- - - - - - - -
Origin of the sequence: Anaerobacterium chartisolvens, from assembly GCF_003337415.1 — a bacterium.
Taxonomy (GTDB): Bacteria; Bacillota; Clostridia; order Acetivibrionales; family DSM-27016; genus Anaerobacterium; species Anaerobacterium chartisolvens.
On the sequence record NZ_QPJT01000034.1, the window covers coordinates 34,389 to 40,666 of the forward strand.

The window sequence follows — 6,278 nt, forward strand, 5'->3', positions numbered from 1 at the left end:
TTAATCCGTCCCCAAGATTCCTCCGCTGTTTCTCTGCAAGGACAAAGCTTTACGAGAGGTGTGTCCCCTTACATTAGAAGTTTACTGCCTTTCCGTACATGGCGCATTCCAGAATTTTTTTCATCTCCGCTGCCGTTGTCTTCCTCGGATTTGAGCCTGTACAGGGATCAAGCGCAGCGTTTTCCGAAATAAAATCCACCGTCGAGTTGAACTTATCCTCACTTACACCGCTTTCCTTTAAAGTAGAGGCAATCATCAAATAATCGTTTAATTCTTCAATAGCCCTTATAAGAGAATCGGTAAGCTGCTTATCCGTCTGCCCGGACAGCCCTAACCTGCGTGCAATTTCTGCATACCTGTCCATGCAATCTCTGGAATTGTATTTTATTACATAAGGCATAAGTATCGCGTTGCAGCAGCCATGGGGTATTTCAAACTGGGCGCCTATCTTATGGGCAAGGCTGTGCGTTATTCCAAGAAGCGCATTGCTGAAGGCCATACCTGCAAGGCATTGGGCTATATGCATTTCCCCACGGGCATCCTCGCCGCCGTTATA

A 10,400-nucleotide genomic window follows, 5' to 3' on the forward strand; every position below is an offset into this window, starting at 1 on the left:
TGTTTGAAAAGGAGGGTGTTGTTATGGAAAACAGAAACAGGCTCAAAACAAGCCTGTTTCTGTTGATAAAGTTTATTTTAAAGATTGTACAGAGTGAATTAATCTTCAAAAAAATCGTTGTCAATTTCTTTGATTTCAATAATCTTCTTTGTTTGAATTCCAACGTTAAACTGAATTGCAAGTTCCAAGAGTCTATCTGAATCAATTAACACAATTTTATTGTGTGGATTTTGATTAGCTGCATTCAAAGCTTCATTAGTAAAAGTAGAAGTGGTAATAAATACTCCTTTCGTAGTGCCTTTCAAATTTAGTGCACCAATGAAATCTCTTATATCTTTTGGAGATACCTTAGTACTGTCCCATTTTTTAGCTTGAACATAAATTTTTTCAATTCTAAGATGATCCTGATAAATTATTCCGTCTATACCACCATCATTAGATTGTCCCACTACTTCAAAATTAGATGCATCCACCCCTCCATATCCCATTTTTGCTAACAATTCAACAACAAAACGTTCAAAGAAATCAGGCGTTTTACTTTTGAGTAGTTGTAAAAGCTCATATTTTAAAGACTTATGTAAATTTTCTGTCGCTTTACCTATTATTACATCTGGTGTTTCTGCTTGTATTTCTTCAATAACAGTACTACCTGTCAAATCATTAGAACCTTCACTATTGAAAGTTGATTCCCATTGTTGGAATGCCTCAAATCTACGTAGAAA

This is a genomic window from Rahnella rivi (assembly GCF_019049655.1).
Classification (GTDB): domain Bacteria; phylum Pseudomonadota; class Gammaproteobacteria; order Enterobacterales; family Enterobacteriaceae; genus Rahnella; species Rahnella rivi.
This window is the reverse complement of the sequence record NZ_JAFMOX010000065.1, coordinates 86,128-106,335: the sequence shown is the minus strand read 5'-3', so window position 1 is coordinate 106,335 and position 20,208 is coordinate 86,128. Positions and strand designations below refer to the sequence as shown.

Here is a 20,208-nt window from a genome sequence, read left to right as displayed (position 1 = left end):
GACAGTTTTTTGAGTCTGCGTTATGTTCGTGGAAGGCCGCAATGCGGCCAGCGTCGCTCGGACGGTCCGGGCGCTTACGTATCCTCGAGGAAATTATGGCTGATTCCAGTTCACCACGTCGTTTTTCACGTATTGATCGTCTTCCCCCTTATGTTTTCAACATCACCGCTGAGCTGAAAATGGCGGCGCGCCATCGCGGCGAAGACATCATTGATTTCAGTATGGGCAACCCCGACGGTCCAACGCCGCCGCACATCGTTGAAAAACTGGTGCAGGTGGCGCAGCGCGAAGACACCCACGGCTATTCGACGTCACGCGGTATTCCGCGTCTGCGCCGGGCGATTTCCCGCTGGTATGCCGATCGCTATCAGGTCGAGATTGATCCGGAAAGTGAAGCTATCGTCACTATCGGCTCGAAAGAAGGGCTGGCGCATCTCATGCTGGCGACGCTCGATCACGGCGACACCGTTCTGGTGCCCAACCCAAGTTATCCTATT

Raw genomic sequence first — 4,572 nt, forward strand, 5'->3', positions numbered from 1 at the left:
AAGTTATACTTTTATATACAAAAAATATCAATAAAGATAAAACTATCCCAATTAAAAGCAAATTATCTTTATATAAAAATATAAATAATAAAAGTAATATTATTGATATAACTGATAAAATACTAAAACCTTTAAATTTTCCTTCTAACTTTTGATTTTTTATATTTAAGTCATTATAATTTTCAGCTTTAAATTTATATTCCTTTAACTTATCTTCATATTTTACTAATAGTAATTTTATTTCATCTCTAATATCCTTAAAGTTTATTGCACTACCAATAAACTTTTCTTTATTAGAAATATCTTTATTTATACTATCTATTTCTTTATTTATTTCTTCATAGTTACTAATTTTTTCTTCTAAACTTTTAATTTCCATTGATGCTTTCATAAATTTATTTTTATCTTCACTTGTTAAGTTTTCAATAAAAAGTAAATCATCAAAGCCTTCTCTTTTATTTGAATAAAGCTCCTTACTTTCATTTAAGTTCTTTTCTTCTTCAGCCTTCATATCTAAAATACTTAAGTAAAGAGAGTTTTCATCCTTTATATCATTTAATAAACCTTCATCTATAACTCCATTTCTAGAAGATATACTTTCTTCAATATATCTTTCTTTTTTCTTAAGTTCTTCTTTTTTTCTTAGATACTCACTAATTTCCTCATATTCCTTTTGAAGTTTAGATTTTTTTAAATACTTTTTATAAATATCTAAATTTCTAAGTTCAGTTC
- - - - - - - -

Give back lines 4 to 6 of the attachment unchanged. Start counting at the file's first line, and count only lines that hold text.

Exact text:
The window sequence follows — 6,278 nt, forward strand, 5'->3', positions numbered from 1 at the left end:
TTAATCCGTCCCCAAGATTCCTCCGCTGTTTCTCTGCAAGGACAAAGCTTTACGAGAGGTGTGTCCCCTTACATTAGAAGTTTACTGCCTTTCCGTACATGGCGCATTCCAGAATTTTTTTCATCTCCGCTGCCGTTGTCTTCCTCGGATTTGAGCCTGTACAGGGATCAAGCGCAGCGTTTTCCGAAATAAAATCCACCGTCGAGTTGAACTTATCCTCACTTACACCGCTTTCCTTTAAAGTAGAGGCAATCATCAAATAATCGTTTAATTCTTCAATAGCCCTTATAAGAGAATCGGTAAGCTGCTTATCCGTCTGCCCGGACAGCCCTAACCTGCGTGCAATTTCTGCATACCTGTCCATGCAATCTCTGGAATTGTATTTTATTACATAAGGCATAAGTATCGCGTTGCAGCAGCCATGGGGTATTTCAAACTGGGCGCCTATCTTATGGGCAAGGCTGTGCGTTATTCCAAGAAGCGCATTGCTGAAGGCCATACCTGCAAGGCATTGGGCTATATGCATTTCCCCACGGGCATCCTCGCCGCCGTTATA

A 10,400-nucleotide genomic window follows, 5' to 3' on the forward strand; every position below is an offset into this window, starting at 1 on the left: